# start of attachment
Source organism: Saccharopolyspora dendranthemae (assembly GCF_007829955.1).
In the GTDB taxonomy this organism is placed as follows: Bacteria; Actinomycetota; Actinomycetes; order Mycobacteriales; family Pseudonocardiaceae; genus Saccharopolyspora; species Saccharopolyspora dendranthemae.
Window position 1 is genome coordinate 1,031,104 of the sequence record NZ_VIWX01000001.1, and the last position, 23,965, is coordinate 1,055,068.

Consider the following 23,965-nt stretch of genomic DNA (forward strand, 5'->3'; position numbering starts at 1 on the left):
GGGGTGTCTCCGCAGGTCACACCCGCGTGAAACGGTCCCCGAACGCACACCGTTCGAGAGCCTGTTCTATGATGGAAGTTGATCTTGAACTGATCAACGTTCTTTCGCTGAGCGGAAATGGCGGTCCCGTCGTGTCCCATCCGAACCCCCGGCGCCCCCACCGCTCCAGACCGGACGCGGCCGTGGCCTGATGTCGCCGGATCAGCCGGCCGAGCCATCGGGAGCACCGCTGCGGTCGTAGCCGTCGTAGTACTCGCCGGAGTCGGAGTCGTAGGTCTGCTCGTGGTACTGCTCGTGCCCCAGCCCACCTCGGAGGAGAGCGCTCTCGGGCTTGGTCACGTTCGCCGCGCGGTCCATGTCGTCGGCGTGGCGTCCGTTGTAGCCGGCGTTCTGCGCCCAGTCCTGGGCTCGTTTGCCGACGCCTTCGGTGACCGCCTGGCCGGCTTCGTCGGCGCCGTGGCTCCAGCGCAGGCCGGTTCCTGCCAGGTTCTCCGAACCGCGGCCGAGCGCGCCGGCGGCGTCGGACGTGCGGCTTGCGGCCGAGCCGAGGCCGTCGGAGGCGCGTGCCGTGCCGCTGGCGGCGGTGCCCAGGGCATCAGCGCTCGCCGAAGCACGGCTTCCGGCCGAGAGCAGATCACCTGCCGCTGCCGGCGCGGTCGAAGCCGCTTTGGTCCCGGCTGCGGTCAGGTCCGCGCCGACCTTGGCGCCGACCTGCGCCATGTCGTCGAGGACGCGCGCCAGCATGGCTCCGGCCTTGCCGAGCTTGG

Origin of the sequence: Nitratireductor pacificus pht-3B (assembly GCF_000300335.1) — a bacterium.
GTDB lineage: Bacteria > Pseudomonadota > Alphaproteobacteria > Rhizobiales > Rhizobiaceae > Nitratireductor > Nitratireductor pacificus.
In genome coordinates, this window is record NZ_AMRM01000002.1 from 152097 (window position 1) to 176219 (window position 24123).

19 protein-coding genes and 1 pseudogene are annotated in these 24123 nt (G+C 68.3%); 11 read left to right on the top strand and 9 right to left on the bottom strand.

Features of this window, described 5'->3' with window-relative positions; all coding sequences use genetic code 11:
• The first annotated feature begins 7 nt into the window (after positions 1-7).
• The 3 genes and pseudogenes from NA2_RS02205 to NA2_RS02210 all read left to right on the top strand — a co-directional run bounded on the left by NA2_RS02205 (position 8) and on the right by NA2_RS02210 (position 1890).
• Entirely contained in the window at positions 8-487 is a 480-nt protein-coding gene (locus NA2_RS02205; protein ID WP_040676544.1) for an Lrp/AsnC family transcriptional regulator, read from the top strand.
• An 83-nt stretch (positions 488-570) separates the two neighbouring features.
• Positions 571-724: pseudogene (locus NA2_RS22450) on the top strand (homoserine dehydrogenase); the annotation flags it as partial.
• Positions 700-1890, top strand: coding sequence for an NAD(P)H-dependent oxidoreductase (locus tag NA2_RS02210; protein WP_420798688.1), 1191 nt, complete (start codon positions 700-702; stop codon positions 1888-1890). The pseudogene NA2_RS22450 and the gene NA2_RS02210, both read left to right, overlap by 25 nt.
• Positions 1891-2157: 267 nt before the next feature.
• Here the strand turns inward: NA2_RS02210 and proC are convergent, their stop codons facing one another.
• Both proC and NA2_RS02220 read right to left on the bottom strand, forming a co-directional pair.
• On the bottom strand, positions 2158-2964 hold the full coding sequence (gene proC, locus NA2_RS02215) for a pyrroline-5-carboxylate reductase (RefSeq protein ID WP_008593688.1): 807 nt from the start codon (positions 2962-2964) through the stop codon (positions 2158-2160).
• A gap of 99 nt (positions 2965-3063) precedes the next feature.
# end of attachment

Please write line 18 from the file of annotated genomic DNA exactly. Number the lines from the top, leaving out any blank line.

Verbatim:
• Here the strand turns inward: NA2_RS02210 and proC are convergent, their stop codons facing one another.